• Rest, love yourself and do self-care - rest if you need to. It's a big and all-consuming process getting your kids ready and off to college. Adrenaline and the busy days have gotten you through the preparation and packing phases. As your child settles in to their new experience (and they likely will have their own mixed-bag of emotions), the exhaustion may hit you. Do whatever you think will help you through this period: nap, do restorative yoga, read books, go on a retreat, visit a day spa, get a couples massage, garden, and so on. Relax and reward yourself. When you're ready, develop a plan of action for becoming active again.
  • Reconnect with people - your children and their activities probably represented the largest portion of your day and even your social life, whether single or married. Reconnect with old friends and make some new friends. If you're single join a support group, especially if emotional problems, loneliness or depression is an issue. If you feel ready, consider seeking out other singles and reentering the dating scene.
  • Rediscover old hobbies and reinvest in your career - what did you used to do when you had more time to yourself? What types of activities did you and your spouse do together before the kids? Try to add some of these things back into your life in an effort to fill the void.  Create a book club, watch films, start a group with other parents, take interesting photographs or do whatever moves you. I have a friend who started a collage business. She's very happy, and busy! This is an excellent time to reinvest in your career and figure out what resources available to you. What would your ideal job situation look like if you could do anything? Do an inventory of your skills, personal traits, knowledge and past achievements and work on your networking and Linkedin profile. This can be a real self-esteem booster. If you haven't worked in years, hire a career counselor or a skill-building life coach.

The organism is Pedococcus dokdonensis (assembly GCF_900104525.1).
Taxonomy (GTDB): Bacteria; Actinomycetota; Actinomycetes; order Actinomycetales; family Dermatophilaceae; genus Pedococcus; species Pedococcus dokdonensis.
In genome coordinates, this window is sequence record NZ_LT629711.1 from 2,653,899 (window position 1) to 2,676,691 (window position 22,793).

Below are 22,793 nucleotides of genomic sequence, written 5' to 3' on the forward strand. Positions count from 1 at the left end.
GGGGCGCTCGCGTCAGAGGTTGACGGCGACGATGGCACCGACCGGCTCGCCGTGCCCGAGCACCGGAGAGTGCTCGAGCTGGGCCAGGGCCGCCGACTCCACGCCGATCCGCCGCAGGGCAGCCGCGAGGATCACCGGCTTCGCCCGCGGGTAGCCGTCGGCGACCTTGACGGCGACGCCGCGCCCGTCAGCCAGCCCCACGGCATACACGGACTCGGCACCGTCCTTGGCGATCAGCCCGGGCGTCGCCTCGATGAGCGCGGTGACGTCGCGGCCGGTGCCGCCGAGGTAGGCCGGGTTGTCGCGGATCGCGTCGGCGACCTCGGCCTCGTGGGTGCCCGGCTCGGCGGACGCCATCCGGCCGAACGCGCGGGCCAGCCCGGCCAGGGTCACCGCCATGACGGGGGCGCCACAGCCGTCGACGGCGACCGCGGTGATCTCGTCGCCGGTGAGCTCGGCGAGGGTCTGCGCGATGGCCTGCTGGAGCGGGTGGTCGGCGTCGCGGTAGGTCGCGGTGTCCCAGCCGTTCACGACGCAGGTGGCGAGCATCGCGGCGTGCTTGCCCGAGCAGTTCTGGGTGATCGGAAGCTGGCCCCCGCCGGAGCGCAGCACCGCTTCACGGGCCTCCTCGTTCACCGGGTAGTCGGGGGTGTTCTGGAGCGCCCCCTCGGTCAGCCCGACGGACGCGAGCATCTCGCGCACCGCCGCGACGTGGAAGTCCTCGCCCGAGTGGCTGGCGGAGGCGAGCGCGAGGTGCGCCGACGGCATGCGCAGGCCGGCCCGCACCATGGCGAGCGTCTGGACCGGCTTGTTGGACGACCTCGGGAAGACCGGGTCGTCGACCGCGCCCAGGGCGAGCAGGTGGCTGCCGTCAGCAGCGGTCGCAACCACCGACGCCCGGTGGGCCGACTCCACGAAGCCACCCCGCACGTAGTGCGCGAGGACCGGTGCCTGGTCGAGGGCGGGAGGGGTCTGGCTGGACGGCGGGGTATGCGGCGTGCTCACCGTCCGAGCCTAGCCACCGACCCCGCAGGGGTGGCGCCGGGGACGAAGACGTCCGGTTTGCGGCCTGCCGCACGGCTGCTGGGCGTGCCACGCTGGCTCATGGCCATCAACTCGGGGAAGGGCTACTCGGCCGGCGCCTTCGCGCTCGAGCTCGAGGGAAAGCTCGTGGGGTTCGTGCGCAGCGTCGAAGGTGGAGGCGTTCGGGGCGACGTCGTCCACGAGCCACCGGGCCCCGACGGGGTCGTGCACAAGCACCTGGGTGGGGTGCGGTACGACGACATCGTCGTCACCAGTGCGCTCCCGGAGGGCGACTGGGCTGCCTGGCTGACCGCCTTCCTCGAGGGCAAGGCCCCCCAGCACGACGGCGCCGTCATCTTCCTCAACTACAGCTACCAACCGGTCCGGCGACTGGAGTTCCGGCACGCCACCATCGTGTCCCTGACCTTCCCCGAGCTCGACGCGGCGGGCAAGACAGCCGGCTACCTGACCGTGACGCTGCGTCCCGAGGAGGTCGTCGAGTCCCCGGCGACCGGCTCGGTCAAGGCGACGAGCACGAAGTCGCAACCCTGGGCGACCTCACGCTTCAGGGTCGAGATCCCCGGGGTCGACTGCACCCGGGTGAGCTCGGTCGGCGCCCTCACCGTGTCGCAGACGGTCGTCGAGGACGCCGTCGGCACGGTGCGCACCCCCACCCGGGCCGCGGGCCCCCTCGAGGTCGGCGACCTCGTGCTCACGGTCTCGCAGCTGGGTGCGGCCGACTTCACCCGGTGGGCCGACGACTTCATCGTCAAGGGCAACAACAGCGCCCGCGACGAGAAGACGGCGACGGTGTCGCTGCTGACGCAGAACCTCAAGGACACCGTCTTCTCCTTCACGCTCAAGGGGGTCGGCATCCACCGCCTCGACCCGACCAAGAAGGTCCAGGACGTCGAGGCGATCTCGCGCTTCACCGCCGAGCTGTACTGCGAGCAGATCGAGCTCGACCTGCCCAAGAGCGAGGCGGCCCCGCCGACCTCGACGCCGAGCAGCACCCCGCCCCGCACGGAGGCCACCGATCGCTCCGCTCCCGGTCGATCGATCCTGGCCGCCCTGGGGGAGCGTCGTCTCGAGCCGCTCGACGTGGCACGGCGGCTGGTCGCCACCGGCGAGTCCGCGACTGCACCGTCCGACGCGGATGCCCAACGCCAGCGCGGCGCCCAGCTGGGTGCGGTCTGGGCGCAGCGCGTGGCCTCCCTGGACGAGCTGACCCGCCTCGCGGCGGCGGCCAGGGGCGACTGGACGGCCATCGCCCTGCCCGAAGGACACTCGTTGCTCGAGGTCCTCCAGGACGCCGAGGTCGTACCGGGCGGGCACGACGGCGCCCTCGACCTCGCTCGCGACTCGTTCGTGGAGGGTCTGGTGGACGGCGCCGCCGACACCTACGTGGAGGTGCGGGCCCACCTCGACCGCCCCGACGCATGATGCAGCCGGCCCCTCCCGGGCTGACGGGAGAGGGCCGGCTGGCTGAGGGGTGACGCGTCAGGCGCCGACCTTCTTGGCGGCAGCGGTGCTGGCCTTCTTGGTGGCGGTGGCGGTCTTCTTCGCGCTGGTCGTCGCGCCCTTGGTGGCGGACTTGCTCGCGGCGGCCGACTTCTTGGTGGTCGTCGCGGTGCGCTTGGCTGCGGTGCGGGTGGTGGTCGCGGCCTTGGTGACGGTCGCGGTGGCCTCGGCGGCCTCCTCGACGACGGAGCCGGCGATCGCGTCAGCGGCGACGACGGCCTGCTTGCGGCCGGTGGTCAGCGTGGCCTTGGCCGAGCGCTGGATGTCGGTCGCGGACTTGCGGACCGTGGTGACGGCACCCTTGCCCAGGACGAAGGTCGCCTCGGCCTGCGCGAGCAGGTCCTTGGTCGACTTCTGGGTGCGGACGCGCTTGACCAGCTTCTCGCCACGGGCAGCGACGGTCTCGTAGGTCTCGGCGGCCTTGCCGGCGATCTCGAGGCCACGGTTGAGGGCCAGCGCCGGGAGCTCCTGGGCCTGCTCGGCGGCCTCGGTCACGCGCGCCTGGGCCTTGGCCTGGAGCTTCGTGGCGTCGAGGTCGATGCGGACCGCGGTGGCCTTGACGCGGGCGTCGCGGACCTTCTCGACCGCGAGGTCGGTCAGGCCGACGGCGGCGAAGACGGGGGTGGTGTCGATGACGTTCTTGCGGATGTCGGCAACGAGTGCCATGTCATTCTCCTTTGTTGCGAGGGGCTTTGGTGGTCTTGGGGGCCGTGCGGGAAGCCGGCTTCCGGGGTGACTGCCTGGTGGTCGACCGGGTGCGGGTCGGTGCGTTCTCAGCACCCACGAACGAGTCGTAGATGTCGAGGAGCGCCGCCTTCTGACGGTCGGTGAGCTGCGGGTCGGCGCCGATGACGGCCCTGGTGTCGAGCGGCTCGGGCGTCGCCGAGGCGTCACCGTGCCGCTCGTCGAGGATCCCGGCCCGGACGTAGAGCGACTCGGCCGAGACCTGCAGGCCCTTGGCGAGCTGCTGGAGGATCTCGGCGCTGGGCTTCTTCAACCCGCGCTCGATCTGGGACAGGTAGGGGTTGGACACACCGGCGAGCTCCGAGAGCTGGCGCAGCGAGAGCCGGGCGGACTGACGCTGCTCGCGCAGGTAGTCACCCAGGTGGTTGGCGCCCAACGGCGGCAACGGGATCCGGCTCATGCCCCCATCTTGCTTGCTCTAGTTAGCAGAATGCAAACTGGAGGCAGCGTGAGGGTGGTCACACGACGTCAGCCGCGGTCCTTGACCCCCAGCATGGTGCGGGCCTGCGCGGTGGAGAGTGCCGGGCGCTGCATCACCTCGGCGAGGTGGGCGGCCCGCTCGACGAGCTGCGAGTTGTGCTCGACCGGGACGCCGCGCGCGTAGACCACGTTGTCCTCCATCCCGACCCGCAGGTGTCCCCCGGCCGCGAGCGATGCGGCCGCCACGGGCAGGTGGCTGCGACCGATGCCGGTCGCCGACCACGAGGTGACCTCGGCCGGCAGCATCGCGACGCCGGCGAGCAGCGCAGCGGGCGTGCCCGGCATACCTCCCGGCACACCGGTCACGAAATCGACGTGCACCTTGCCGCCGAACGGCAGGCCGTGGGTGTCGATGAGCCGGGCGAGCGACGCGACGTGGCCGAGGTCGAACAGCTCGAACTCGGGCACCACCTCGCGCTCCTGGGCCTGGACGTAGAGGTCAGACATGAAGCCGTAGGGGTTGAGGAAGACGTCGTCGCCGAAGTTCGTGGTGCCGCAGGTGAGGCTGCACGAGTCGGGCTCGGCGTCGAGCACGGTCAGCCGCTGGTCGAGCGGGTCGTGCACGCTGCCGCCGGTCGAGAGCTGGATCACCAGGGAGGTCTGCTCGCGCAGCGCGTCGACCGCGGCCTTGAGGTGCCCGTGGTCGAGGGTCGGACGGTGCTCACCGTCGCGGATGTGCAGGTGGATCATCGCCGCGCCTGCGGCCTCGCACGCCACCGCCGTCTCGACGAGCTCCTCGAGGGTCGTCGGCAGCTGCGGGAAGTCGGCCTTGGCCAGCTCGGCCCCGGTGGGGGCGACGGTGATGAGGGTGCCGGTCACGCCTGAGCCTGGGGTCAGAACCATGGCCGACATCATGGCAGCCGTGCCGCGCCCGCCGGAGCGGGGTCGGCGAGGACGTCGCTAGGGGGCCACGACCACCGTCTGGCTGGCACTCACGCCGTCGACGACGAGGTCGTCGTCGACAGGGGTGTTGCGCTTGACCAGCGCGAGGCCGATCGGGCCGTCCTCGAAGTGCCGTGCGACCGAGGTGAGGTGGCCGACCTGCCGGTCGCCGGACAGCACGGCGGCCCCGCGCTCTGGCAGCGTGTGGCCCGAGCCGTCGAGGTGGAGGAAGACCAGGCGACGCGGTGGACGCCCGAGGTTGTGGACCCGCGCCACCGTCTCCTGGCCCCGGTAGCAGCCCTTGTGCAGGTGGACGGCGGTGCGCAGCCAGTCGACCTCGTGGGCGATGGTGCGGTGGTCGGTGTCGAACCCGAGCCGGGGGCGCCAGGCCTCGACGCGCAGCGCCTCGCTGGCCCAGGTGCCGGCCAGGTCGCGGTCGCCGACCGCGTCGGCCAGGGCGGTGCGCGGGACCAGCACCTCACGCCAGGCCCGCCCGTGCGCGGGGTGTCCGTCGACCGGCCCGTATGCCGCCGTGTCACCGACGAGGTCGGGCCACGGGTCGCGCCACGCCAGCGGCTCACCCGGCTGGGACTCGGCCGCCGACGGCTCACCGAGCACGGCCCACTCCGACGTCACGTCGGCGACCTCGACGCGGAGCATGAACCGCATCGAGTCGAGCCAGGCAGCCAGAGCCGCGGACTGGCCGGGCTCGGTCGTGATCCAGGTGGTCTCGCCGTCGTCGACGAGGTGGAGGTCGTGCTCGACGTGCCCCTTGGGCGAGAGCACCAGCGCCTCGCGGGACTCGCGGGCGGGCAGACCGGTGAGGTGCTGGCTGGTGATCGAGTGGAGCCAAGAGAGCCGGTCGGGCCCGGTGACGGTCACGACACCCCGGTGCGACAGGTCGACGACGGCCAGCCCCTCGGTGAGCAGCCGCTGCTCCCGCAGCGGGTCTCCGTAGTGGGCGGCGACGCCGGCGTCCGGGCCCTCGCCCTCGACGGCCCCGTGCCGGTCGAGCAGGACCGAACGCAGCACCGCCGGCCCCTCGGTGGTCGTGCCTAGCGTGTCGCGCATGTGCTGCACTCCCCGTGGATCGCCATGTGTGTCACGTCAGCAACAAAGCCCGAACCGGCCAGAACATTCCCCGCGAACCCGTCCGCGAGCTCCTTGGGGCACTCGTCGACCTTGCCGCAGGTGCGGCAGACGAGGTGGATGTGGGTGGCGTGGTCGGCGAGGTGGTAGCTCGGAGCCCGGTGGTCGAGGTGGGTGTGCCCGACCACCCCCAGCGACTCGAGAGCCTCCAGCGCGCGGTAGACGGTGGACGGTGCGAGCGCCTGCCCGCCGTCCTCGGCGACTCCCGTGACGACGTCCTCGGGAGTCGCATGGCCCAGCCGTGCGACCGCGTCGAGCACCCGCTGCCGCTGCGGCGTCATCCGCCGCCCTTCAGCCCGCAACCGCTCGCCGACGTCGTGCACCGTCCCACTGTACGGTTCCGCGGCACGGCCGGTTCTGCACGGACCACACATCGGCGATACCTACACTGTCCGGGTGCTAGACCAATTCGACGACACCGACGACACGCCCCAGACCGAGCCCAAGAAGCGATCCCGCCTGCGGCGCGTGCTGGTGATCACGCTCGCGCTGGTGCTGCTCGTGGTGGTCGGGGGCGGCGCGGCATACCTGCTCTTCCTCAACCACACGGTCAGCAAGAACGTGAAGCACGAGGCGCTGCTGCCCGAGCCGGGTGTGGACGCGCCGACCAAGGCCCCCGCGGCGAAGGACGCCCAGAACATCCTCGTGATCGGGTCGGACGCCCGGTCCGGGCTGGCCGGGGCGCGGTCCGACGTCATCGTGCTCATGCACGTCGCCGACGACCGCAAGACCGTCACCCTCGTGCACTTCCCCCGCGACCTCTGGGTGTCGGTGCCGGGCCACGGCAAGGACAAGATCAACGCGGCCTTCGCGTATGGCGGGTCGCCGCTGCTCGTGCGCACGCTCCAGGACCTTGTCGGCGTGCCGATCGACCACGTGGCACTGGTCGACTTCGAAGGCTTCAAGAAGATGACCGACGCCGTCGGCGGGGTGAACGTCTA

• Exercise - feeling sad for extended periods of time is no way to live, and hard on the body. We know that exercise releases endorphins and can improve your mood. If doing this at home feels lonely and isolating, join a gym either alone or with your partner -- you can feel healthier and bond at the same time. When you're too depressed to exercise (as in, you can't get your shoes tied), start with very small steps. Practice just putting the sneakers on without the intention of exercising or move around the house barefoot. Find your workout "costume" and see if that inspires you a bit. Baby steps -- 5-10 minutes of body movement. My clients love rebounders because they're fun and put some play back in your life.